U.S. Marines – United States Marine Corps

Conquering the Obstacle Course

Recruits from Company E kicked up clouds of dust as they ran in place, getting pumped to take on the depot Obstacle Course for the second time during their training, May 15.

“This is their first O-Course since first phase,” said Staff Sgt. Christopher Galvan, senior drill instructor, Platoon 2111, Company E.

This time around they were to run it as a fire team, of four men. Two men move at a time to create a staggered movement, so there is always cover provided.

“We do this to see how well their teamwork is,” said Staff Sgt. Edward Hernandez, senior drill instructor, Platoon 2110, Company E. “They already know the foundation of teamwork. This is a chance for them to apply it.”

Throughout their training, recruits are taught the necessity of teamwork, said Hernandez. Teamwork is more essential when running the Obstacle Course this time, he said.

Recruits carry more weight this time through. The gear includes flak jackets, Kevlar helmets and M16A2 service rifles. While navigating some of the obstacles, the recruits must pass their rifles over obstacles to their teammates so that they can continue through the course. If a teammate is stuck on an obstacle a recruit is allowed to assist him over.

“It is  more difficult because of the fact that they have more gear this time around,” said Galvan.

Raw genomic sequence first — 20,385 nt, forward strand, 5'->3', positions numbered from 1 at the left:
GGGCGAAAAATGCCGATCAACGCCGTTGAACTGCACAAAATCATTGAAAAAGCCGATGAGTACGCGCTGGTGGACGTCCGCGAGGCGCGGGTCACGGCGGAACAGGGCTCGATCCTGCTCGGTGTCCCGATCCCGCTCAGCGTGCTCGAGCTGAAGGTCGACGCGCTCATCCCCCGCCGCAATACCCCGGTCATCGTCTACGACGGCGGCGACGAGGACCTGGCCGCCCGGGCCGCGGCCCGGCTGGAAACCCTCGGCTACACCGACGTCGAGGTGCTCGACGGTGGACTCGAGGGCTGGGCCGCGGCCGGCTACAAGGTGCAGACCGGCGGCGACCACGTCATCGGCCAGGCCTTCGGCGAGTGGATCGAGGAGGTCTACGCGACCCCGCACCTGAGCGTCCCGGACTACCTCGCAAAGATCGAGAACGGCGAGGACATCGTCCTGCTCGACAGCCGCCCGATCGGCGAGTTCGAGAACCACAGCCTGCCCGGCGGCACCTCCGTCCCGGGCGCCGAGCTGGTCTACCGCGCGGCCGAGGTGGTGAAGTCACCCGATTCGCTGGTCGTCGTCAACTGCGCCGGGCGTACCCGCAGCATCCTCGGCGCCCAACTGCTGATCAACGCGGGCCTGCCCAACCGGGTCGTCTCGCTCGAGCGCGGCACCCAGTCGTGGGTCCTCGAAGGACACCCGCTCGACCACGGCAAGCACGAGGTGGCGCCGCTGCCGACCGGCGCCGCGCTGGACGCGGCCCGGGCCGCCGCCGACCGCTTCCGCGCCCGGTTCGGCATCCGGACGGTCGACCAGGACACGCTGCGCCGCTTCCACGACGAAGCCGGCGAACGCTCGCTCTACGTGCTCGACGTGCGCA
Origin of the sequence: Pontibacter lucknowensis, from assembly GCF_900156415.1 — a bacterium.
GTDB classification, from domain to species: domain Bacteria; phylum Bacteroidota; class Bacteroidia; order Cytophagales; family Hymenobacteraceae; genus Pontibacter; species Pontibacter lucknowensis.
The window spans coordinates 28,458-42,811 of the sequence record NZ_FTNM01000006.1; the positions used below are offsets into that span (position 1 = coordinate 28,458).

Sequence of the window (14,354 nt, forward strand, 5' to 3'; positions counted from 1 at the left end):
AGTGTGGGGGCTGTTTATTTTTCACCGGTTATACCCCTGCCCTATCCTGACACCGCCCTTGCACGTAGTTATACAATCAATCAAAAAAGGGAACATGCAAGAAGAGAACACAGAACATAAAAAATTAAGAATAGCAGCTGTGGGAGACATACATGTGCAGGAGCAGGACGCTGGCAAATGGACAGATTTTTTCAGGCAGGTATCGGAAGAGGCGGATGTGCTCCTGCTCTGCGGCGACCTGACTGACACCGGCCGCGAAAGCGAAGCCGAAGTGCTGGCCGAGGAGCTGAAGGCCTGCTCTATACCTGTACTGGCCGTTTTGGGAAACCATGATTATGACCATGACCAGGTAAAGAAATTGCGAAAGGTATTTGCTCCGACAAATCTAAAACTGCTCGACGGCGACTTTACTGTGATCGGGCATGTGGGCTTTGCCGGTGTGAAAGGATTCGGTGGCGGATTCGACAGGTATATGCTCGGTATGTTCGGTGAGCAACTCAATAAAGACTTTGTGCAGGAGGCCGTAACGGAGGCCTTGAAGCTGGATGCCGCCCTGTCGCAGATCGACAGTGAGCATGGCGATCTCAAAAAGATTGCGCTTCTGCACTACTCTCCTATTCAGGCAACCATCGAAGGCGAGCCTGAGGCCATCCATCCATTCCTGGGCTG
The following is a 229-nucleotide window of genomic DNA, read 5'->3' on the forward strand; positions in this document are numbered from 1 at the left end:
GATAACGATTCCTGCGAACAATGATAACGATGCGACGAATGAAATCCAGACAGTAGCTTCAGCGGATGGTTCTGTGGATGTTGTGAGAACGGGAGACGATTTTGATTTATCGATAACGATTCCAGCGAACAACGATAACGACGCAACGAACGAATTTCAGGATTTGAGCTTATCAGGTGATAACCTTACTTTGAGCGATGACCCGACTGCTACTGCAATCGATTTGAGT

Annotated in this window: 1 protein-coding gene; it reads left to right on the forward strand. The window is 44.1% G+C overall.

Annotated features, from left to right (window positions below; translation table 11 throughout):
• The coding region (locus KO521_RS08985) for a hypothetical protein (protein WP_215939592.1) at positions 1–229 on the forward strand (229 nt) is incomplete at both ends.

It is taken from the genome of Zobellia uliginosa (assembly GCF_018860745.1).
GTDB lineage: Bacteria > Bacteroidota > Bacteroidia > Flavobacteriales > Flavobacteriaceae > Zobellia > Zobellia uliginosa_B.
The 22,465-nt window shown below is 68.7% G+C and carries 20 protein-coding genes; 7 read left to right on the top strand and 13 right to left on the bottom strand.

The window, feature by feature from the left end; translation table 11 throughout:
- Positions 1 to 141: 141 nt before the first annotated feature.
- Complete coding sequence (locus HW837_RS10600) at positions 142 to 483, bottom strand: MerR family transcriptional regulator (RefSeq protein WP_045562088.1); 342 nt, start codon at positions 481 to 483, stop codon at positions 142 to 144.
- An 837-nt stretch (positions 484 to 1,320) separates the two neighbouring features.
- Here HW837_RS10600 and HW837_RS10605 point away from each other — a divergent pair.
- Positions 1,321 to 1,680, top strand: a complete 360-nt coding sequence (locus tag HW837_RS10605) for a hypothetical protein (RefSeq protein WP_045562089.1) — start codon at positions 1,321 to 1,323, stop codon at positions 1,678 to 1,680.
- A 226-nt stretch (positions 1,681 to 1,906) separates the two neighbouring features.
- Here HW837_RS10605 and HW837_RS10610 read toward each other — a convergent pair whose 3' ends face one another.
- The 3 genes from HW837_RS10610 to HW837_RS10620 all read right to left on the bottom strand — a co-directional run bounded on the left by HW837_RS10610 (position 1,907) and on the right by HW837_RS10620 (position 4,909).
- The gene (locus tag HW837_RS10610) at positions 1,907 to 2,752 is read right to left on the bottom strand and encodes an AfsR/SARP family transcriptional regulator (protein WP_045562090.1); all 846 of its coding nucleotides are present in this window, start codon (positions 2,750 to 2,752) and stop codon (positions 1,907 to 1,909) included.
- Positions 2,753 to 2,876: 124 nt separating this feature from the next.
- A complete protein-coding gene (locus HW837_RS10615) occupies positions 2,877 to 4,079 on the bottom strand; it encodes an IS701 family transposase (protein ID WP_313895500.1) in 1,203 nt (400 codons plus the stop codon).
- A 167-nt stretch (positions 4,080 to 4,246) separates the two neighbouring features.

Once the recruits had successfully navigated the obstacles, they found their senior drill instructor at the rope climb portion of the Obstacle Course and stacked their weapons with their fire teams. They then stood in line behind a rope and ran in place while they waited to climb.

The recruits climbed the rope while still wearing their flak jackets and helmets.

Once they reached the top of the rope, they were to yell their name, platoon number, and their senior drill instructor’s name. Once the senior heard them sounding off, he would respond with, “Kill!”

The recruit then could climb down the rope, retrieve his weapon, and ground his gear with the rest of the formation. Once the recruits reached the formation, they would perform exercises of the supervising drill instructor’s choice.

The recruits have overcome many obstacles during their time here at the depot. Although these obstacles only took one day to complete, there are many more facing the recruits before they can march across the parade deck to graduate.


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